I pulled out a can from my drawer where I keep replacement tenons – threaded Delrin, straight Delrin rods cut to fit as tenons and some push stem conversion kits that had a mortise insert and tenon for converting threaded shanks in old meers to accommodate a push tenon. The conversion kit would work nicely in this situation. I would have to modify the shank of the calabash as the diameter of the mortise insert was too big for the 3/8 inch opening. I had to drill out the end of the gourd and then re-tap it to be able to put the insert in place. The thickness of the shank did not give me much wiggle room so I would only have one chance at this. I was able to drill it and tap it. I mixed the two part epoxy and inserted the mortise in place in the shank.
The tenon was a much simpler to repair. I carefully drilled out the broken bone tenon in the stem and was able to salvage the threads. Once I had blown out the dust from the stem the push tenon screwed neatly into the 3/8 inch tapped end of the stem. I removed it a final time and epoxied it in place. However, it too was not trouble-free. The tenon had a 1/16th inch lip that would not sit in the end of the drilling on the stem. I ended up having to carve it with a sharp knife to remove the lip. In the photo below you can see the epoxied insert in the shank and the tenon in the stem. The insert still needed to be countersunk and cleaned up and the tenon needed to have the lip trimmed away.
I set aside the calabash until the epoxy set. Once the stem was set I decided to work on the other end of the mouthpiece. It had a very tight slot on the end that was hard to push a pipe cleaner through so I opened that up with needle files. I used a flat oval file, an oval and a round file to do the majority of the work. I finished opening it with a flat angle file to open the top and bottom of the slot.
When the epoxy had cured I carefully pushed the stem into the shank to check out the fit. The next two photos show the look of the pipe at this point. I removed the stem and countersunk the mortise slightly. I did not want to use a drill and countersink to do the work so I used a very sharp knife and did it by hand. Once it was completed I replaced the stem in the shank and the fit against the band was clean and snug. My initial mission was accomplished. I had not only broken the bone tenon, I had removed it from the shank and stem and converted the pipe to a push stem. There was still work to do but at least I had salvaged the pipe from the damage I had done in my initial repair. Whew…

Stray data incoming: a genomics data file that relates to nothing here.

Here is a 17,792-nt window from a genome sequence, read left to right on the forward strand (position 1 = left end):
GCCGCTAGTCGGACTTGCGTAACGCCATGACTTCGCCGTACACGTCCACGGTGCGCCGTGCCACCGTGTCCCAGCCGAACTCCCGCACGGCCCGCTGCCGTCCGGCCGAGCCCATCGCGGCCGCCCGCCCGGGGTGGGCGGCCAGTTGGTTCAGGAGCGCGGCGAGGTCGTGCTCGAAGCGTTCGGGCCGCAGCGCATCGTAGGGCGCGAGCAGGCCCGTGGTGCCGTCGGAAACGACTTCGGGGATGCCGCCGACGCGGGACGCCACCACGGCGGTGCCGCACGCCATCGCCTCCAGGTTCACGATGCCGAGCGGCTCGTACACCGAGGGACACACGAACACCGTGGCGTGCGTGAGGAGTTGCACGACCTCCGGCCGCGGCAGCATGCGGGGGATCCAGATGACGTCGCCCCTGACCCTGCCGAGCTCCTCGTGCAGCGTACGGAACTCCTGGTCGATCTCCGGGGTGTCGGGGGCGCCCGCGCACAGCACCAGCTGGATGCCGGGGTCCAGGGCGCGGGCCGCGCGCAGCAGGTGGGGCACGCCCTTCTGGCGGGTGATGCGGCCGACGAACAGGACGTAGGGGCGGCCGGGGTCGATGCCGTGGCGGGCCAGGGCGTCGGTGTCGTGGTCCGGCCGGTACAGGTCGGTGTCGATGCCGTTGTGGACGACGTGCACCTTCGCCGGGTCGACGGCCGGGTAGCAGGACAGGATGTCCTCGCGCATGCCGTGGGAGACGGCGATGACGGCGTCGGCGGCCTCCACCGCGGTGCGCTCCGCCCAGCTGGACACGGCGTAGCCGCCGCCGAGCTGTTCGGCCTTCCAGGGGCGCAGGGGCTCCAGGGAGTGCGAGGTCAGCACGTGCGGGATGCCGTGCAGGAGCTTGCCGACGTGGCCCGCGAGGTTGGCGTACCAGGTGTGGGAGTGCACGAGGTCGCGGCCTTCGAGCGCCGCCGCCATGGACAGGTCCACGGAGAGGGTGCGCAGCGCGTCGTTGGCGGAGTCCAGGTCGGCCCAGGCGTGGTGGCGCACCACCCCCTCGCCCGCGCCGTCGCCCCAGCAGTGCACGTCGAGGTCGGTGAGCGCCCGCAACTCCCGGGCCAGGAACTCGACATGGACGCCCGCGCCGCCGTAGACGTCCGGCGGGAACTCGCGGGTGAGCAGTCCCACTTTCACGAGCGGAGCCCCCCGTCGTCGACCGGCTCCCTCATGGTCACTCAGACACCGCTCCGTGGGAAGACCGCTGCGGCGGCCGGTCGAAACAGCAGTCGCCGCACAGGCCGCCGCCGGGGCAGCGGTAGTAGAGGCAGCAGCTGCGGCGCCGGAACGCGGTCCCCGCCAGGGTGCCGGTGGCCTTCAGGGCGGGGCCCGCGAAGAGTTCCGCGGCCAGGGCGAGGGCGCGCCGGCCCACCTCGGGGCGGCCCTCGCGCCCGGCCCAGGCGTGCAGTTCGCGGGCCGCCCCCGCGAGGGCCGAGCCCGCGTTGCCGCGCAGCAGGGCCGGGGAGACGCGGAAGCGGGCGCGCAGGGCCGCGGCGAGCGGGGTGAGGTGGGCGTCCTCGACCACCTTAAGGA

I sanded the stem with a medium and fine grit sanding sponge to remove the scratches left behind by the 220 grit sandpaper. I gave it a light buff with Tripoli on the wheel and then set up a heat gun to bend the stem. I held the stem about three inches above the heat and moved it around as it heated. I have learned that to leave it in one place as you heat it can damage the vulcanite and create more work. Once the stem was pliable I bent it over a wooden rolling pin that I use for that purpose. Lately I slid a cardboard tube over the pin to give a softer, smoother surface to bend the stem over. I had to do it twice to get the bend correct. It takes a bit longer to heat the thicker portion of the stem that needed to be bent so the repeated step made that possible.
I removed the stem and worked on it with the sanding sponges and the micromesh sanding pads. I wet sanded with the 1500-2400 grit pads and dry sanded with the 3200-12000 grit pads. Between the wet and dry sanding I rubbed the stem down with Meguiar’s Scratch x2.0 and then buffed it with White Diamond. I finished the sanding and then rubbed the stem with Obsidian Oil. Once it was dry I gave it a quick buff with White Diamond and then gave it multiple coats of carnauba wax and buffed it with a soft flannel buff.
I scrubbed the surface of the gourd with Oil Soap and a light sanding with the fine grit sanding sponge to remove some of the deeper grime and oils in the gourd. I then applied several coats of Paragon Wax and hand buffed the gourd with a shoe brush to raise a shine. I polished the silver band with some silver polish and then reinserted the stem. I gave the whole pipe a final buff with the brush before setting the meerschaum cup in place. The finished pipe is shown in the photos below. It is a deep bowl and should hold a good pack of tobacco. The broad mushroom cap of the meerschaum cup looks good to me. The pipe is ready for its inaugural smoke. Now the only problem remaining is what tobacco to use to christen this restored calabash. Ah well that will sort itself out soon enough. Time to post this on the blog.